The EFF, again
While the 2014 EFF phenomenon is similar in many ways to the 2009 Cope phenomenon, it would be wrong to think that the same people who gave the latter party 7, 5 percent of the vote last time are the same people who voted for Malema’s crowd. But what the success enjoyed by both parties in the their debut polls proves is that there exists a permanent pool of disaffected ANC voters who stand ready to back the party’s splinters to send a message to the ANC. It seems SA is developing a healthy three party system, with the parties being: ANC, DA, Latest ANC Breakaway. In 2014-19, the EFF is it.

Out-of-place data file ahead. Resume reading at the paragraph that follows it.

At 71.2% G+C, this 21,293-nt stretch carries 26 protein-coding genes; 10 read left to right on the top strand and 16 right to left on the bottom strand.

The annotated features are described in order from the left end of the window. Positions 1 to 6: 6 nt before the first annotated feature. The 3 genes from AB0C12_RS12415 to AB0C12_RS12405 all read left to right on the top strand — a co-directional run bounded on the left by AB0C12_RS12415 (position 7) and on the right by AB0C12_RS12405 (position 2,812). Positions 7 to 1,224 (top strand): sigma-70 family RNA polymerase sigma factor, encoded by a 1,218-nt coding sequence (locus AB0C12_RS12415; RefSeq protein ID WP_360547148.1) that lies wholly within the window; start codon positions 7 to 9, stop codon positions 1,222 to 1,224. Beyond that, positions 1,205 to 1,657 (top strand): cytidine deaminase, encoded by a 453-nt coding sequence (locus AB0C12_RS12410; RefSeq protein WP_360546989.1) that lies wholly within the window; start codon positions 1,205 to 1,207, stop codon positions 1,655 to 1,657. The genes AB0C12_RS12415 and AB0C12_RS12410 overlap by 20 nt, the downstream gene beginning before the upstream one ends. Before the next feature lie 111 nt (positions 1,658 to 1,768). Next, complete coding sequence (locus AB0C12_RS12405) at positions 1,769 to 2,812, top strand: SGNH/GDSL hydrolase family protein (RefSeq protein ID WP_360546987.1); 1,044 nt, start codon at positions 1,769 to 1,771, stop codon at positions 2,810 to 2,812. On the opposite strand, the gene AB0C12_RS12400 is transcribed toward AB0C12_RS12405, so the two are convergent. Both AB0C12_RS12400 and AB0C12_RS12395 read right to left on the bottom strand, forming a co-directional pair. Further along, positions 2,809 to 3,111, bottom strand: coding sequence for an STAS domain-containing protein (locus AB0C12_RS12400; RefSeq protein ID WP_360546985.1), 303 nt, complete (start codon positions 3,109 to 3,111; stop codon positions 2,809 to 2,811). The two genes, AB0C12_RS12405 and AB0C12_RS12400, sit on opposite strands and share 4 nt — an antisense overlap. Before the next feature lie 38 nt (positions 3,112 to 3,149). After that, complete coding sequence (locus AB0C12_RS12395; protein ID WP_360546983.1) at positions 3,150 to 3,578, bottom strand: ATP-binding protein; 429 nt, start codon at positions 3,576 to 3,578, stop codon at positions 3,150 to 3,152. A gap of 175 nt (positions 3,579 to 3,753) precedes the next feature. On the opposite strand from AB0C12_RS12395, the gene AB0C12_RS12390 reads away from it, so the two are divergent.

The DA, again
The DA’s inability to build an alternative majority, and the reasons for it, are set out above and don’t bear repeating. However, what the party has been able to do since its formation in 2000, is to mop up the rest. SA’s multi-party democracy is becoming slightly less ‘multi’ with every passing election, and the chief beneficiary is the DA.